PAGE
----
The Lit Ladies are so excited to welcome bestselling author Claire Cook to our new blog to discuss her latest novel, Time Flies, and about writing in general! She is definitely a literary lady, and just wait until you hear her story! Best of all, if you enter our TIME FLIES giveaway with the Rafflecopter form below, you have a chance to win a hardback copy of TIME FLIES (U.S. mailing addresses only please). So on this late summer, Saturday morning, grab your cup of coffee, sit back, relax, and learn from one of the nicest authors on the planet!
Most of you are probably familiar with the movie Must Love Dogs, starring Diane Lane and John Cusack. Well, guess what? Claire wrote the book that was turned into this movie. It was only her second novel, and even better. . .she didn’t write her first novel until she was 45! She also wrote this first novel while sitting in the minivan, waiting for her kids. FIVE YEARS LATER, she walked the red carpet for the Must Love Dogs premiere.
The Lit Ladies first met Claire at the Missouri Writers’ Guild conference in 2012 in St. Louis, MO. She was the luncheon keynote speaker, and she was fantastic. So, here we go!
Sandwich Lady: Welcome to the new Lit Ladies blog, Claire. We are so honored to have you! You are a true lit lady, following your writing passion and not giving up on your dream of writing books. So, what do you love about being a writer?
Claire: Thanks for having me, Margo! And congrats to all the Lit Ladies on your new blog! As for what I love about being a writer, it’s a toss up between the actual writing and connecting with my readers. Through the magic of social networking, my wonderful readers have begun to help me write my books, which is really fun. For instance, while writing Time Flies, I asked my Facebook and Twitter followers two things: What one song most reminds you of high school and what are you really, really afraid of? I received hundreds and hundreds of responses. It was fun for all of us and provided some great details for the novel.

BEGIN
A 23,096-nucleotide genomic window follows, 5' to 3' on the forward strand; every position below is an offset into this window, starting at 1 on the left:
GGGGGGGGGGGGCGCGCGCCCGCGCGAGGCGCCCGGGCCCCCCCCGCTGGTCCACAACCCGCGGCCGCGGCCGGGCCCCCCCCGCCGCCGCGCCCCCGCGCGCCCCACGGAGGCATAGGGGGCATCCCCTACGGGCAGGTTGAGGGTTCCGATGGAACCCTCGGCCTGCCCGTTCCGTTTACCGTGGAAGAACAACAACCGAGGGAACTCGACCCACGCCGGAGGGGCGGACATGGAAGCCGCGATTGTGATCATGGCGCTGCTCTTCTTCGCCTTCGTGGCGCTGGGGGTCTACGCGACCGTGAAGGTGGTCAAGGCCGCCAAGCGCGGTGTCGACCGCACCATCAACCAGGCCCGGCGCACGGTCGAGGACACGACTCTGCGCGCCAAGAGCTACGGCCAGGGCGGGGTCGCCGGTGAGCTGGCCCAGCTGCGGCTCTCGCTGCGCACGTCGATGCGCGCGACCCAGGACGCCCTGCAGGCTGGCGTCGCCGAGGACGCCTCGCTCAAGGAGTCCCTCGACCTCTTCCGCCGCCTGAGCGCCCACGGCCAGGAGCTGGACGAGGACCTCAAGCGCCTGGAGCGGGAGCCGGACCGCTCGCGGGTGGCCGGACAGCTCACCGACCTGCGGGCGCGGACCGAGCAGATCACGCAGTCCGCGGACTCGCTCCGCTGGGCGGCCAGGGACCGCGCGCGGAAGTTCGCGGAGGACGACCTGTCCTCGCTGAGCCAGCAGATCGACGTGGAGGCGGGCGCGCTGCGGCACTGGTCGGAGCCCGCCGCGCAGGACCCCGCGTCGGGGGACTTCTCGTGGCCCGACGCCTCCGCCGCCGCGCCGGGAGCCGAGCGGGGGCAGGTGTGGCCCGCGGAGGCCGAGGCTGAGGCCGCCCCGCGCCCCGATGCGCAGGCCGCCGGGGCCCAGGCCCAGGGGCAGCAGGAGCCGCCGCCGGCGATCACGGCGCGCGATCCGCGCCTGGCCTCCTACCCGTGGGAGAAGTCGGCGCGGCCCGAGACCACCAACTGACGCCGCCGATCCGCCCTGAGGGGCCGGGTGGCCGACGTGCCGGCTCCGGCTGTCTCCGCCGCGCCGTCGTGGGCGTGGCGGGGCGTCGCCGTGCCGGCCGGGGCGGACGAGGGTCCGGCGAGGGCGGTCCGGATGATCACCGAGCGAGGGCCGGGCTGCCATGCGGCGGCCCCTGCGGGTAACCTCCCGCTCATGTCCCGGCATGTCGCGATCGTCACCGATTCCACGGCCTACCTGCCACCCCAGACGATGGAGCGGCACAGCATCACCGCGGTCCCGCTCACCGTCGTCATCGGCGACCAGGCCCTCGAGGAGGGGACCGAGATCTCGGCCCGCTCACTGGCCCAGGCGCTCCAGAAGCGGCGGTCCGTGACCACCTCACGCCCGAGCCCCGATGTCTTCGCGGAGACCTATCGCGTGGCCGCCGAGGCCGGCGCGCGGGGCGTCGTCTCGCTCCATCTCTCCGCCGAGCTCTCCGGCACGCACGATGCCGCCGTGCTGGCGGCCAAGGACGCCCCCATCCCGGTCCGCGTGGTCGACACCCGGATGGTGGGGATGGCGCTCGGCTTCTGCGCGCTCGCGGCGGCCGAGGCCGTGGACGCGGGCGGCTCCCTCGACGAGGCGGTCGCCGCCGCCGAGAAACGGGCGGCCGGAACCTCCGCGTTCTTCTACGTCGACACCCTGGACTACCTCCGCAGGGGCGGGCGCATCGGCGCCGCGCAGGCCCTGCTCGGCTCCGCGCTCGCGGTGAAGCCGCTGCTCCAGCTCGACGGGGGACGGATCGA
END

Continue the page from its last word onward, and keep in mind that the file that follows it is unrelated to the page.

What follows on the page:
Sandwich Lady: Awesome! After reading the book, I think I know what one of the “fear” suggestions must have been! Time Flies is about a recently divorced woman who is going to her high school reunion. What made you write a book about this?
Claire: I started off thinking it would be fun to write kind of a twist on Romy and Michele’s High School Reunion–but for the next stage of life, when you have so much baggage that you can’t just slide on a miniskirt and jump into a convertible. And I think high school reunions are one of those lightning rod issues—you either can’t wait for your next one, or wild horses couldn’t drag you.
I made the narrator a metal sculptor because I like to choose professions for my heroines that I think my readers will find interesting—I often hear from readers thanking me for giving them ideas for their own lives. And I stumbled on the fact that forty percent of women struggle with a full-blown phobia at some point in their lives. And then I started thinking: what if my heroine’s husband has left her and she can finally do exactly what she wants to do, but the stress triggers a latent highway driving phobia and suddenly she can’t? And her best friend wants her to head north for their high school reunion, and an old flame gets in touch to say he’s going, and and and. Ten books in, the way a novel comes together is still a mystery—you just have to trust the process.
Writing Time Flies was such a fun stroll down memory lane for me—all the great music, the bad hair and outfits—and ultimately, I think it’s a book about the power of lifelong friendship.
Sandwich Lady: Yes, yes, and yes! I completely agree with everything you’ve said here! What themes do you like to explore in your novels?
Claire: Reinvention is a theme in all my novels (as well as in my life!), but I have to admit my readers were the first to catch on to this. I tend to be so focused on the characters I’m creating that I don’t see the themes — my version of not seeing the forest for the trees, I guess.